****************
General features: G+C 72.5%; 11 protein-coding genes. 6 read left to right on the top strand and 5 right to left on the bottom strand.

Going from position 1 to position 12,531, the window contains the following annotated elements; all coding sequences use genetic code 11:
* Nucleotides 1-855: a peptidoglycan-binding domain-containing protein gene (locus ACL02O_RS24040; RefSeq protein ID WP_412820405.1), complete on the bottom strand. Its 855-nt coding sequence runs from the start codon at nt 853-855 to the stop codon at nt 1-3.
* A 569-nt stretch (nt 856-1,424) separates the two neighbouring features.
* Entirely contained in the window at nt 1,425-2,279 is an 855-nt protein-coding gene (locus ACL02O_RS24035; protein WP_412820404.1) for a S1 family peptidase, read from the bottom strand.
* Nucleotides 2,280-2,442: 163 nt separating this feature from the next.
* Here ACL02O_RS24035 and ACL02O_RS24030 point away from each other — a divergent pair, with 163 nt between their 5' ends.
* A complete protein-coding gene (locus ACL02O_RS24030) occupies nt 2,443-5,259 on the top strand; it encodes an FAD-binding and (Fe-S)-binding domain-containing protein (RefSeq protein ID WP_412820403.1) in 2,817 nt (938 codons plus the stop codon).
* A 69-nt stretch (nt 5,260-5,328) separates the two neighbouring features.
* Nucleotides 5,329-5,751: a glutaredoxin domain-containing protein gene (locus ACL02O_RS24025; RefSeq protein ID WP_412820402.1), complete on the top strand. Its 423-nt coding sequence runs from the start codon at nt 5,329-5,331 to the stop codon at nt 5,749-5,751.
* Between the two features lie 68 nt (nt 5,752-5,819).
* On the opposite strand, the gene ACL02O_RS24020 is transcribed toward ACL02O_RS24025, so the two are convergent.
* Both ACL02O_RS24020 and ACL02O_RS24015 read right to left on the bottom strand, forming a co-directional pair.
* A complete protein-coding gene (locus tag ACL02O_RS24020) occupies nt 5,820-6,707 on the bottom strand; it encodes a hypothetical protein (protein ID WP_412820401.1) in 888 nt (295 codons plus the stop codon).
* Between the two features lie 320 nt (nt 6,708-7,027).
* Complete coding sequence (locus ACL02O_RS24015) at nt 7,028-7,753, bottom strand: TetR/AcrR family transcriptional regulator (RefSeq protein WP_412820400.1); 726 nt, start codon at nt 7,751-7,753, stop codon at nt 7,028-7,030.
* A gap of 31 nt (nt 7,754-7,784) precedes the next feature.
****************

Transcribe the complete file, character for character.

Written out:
General features: G+C 72.5%; 11 protein-coding genes. 6 read left to right on the top strand and 5 right to left on the bottom strand.

Going from position 1 to position 12,531, the window contains the following annotated elements; all coding sequences use genetic code 11:
* Nucleotides 1-855: a peptidoglycan-binding domain-containing protein gene (locus ACL02O_RS24040; RefSeq protein ID WP_412820405.1), complete on the bottom strand. Its 855-nt coding sequence runs from the start codon at nt 853-855 to the stop codon at nt 1-3.
* A 569-nt stretch (nt 856-1,424) separates the two neighbouring features.
* Entirely contained in the window at nt 1,425-2,279 is an 855-nt protein-coding gene (locus ACL02O_RS24035; protein WP_412820404.1) for a S1 family peptidase, read from the bottom strand.
* Nucleotides 2,280-2,442: 163 nt separating this feature from the next.
* Here ACL02O_RS24035 and ACL02O_RS24030 point away from each other — a divergent pair, with 163 nt between their 5' ends.
* A complete protein-coding gene (locus ACL02O_RS24030) occupies nt 2,443-5,259 on the top strand; it encodes an FAD-binding and (Fe-S)-binding domain-containing protein (RefSeq protein ID WP_412820403.1) in 2,817 nt (938 codons plus the stop codon).
* A 69-nt stretch (nt 5,260-5,328) separates the two neighbouring features.
* Nucleotides 5,329-5,751: a glutaredoxin domain-containing protein gene (locus ACL02O_RS24025; RefSeq protein ID WP_412820402.1), complete on the top strand. Its 423-nt coding sequence runs from the start codon at nt 5,329-5,331 to the stop codon at nt 5,749-5,751.
* Between the two features lie 68 nt (nt 5,752-5,819).
* On the opposite strand, the gene ACL02O_RS24020 is transcribed toward ACL02O_RS24025, so the two are convergent.
* Both ACL02O_RS24020 and ACL02O_RS24015 read right to left on the bottom strand, forming a co-directional pair.
* A complete protein-coding gene (locus tag ACL02O_RS24020) occupies nt 5,820-6,707 on the bottom strand; it encodes a hypothetical protein (protein ID WP_412820401.1) in 888 nt (295 codons plus the stop codon).
* Between the two features lie 320 nt (nt 6,708-7,027).
* Complete coding sequence (locus ACL02O_RS24015) at nt 7,028-7,753, bottom strand: TetR/AcrR family transcriptional regulator (RefSeq protein WP_412820400.1); 726 nt, start codon at nt 7,751-7,753, stop codon at nt 7,028-7,030.
* A gap of 31 nt (nt 7,754-7,784) precedes the next feature.